Having spent four and a half years living in Lesotho as a Peace Corps Director, I speak of Africa with a deep respect and a love of the land and the people. My years were filled with friendships, community help in schools and farms done by the Peace Corps volunteers (PCV's) and traveling that awesome land of southern Africa to view the landscape and the animals, big and small.
Famine and international structures have failed to destroy the land and the people, though they have tried. Once more, this time in the 'new' South Sudan, a nation engineered and created by the USA and its nongovernmental agencies, Africa as once more been ill served by American interests. American power created this state and now has left it to rot. Those whose voices came to bear in the creation are nowhere to be found as the South Sudanese kill and maim one another or just let people die from faulty, corrupt structures. The women of this improvised nation are subjected to brutal rapes and constant inattention. As in all famines, the young and the old die first. Millions are on the edge of existence. Thousands have died already.
Sudan, the country from which South Sudan came, itself is a massive, massive human rights violator. The lost and burnt villages of Darfur are enough proof of that. The campaign to save Darfur was a modest success in the sense it got world attention for a time and did bring some comfort and protection to the people living there. But given that the campaign was called Darfur, the campaign lacked clarity due to its name. Why? No one remembers where Darfur is and that is a problem. Most people would not know what country Darfur was in. Once out of supporting news, this region of Sudan is quickly forgotten. A better thought would have been to call it "Sudan' campaign, not Darfur. Name the oppressor; show the face of Bashir, the oppressor; place the problem inside of Sudan... Here again, Africa was ill served.
What can be done for South Sudan now? Just as how an invaded nation becomes the invaders' problem, so true with this. Iraq is the perfect example. Same when one creates a nation, it becomes yours until it works reasonably well. The American government must not walk away from this land and it s people. But it has. Food aid needs to go in immediately. Donations need to be given to the nongovernmental agencies working there by the same lobby that worked to create this strange little state. We need mediators who work with all sides to stem the tide of death with a multinational response. Nation building and creation are not the role of the USA in Africa, as sure as the times when the British decided the Middle East. Good will gone goony, to be frank.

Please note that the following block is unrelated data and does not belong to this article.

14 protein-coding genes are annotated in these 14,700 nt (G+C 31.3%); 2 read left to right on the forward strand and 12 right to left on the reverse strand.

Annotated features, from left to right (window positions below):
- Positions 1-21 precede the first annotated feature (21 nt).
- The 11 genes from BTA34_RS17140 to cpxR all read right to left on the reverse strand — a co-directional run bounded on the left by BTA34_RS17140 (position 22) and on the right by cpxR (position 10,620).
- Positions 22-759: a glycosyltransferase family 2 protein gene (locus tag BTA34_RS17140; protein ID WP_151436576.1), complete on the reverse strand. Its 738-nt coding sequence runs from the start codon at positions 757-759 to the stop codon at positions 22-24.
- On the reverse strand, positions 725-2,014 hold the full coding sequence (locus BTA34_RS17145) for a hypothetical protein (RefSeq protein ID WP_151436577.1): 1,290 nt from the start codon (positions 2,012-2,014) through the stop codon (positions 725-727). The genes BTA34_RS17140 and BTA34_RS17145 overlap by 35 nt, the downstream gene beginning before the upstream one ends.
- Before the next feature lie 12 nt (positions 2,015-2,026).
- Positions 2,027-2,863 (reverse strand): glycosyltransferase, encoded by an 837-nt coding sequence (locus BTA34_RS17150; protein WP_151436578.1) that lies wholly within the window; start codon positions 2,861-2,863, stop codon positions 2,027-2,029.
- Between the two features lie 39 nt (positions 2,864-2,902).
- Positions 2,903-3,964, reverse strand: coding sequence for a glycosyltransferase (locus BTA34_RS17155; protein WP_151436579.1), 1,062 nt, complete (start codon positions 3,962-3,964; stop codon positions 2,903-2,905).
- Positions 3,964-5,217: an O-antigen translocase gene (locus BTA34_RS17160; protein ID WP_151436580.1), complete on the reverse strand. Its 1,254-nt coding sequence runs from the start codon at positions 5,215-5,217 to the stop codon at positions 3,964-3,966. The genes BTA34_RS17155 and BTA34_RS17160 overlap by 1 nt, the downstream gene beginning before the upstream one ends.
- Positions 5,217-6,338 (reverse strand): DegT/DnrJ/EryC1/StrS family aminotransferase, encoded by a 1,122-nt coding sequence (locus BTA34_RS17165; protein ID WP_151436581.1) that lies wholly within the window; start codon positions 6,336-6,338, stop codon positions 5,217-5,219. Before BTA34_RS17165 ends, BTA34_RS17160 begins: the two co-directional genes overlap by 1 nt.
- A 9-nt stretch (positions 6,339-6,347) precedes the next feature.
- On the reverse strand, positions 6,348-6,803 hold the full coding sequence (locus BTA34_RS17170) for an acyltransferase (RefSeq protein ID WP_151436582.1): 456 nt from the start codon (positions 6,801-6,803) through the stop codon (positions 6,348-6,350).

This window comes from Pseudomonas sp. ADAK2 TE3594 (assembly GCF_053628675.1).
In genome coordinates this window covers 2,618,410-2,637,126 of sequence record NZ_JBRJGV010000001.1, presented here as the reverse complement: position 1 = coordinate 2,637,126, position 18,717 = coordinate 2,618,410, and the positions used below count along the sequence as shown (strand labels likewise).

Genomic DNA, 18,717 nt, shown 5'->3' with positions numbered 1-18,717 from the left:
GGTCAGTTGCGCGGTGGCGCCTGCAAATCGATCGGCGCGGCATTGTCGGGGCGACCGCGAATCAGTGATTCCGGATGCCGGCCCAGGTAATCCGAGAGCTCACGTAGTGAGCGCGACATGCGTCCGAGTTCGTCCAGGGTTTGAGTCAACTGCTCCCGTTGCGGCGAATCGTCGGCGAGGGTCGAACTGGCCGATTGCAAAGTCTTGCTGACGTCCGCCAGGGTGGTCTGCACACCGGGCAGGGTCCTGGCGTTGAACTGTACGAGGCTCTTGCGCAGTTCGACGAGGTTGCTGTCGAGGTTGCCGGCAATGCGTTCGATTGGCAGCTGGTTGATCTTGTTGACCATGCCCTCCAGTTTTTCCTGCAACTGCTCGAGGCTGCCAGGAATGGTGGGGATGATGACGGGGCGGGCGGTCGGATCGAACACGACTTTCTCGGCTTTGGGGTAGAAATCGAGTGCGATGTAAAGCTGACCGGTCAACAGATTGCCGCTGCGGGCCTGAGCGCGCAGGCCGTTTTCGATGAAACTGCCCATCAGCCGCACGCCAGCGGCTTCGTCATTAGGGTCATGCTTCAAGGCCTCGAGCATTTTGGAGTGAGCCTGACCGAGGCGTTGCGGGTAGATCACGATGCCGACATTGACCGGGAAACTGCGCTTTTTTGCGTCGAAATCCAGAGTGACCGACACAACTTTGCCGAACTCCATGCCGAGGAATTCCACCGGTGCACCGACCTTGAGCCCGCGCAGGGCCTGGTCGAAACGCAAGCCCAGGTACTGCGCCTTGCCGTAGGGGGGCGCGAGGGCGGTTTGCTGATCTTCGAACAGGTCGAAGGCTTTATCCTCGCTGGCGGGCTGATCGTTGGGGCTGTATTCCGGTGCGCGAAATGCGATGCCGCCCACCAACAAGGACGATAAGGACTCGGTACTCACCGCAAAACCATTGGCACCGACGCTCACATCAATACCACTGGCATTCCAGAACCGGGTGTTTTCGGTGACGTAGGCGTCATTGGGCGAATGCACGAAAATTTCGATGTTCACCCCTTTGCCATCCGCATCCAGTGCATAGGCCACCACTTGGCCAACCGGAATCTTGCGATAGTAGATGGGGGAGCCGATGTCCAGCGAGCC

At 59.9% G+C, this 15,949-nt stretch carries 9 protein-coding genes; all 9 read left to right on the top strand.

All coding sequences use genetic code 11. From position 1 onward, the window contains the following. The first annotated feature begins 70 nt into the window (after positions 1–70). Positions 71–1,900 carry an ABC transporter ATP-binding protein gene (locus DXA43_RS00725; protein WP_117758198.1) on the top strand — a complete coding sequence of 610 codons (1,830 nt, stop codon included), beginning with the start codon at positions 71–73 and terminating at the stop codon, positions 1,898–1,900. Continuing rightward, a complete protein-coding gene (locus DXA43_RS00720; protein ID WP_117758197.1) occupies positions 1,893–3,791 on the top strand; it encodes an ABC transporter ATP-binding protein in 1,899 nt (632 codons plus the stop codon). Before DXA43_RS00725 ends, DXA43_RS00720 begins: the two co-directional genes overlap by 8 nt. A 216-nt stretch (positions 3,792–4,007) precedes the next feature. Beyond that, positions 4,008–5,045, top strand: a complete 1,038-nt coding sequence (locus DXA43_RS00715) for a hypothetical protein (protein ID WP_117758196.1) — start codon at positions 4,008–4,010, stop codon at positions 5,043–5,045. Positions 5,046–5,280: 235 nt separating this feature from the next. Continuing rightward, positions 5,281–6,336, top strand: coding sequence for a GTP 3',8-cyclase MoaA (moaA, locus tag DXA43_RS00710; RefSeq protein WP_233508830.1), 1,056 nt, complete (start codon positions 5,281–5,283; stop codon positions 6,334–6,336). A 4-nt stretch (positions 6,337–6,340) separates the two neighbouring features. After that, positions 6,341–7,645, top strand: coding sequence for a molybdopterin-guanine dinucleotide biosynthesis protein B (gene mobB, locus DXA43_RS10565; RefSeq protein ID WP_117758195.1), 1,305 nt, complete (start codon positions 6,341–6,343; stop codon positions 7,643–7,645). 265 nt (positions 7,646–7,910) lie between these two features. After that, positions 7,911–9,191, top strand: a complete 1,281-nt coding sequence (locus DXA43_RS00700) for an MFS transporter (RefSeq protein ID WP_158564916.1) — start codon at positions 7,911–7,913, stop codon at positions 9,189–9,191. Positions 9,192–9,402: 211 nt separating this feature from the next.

Given the record of the USA letting Mandela rot in a South African jail for 26 years, my guess is that Americans like ex-prisoners, not prisoners. American activity and support for all of southern Africa in the apartheid period of history was so minimal in overcoming white power that it is not worth remembering. Today, American drones are striking in Somalia and Libya. While these drones kill many innocent people, death in South Sudan has been due to disease and famine and soldiers rampaging. The risk of inaction is the possible death of two to four million South Sudanese. Maybe this will end with an apology like Clinton's about Rwanda and Srebrenica. Africa needs action, not apologies.
Letting South Sudan drop into the list of failed nations could be one of Obama's regrettable legacies. Even the weak United Nations in the person of Ban Ki-moon showed up in this newly created nation recently. It does help though. Nicholas Kristof's New York Times column, The Killing Field, (Feb 28, 16) calls for arms embargo, sanctions on leaders and more help. Too little too late. But where are the creators of this nation? Let them go back and settle the gigantic problems of this nation. My sense is the decision was a wrong-headed one, not of the South Sudanese but of their supporters here in Washington DC.
Africa deserves better from this President. Congress and State and POTUS need to find a way to save this struggling and failing nation.
March 21 is a great day to start his effort. It is the International Day for Elimination of Racial Discrimination. This day was chosen by the United Nations because it is the anniversary of the Sharpville Massacre in South Africa in 1960 when the South African soldiers killed 69 citizens in a peaceful demonstration. March 21 needs to be celebrated because it should remind the West that they allowed Nelson Mandela rot in jail for 26 years because of the color of his skin. That mistake must never be repeated.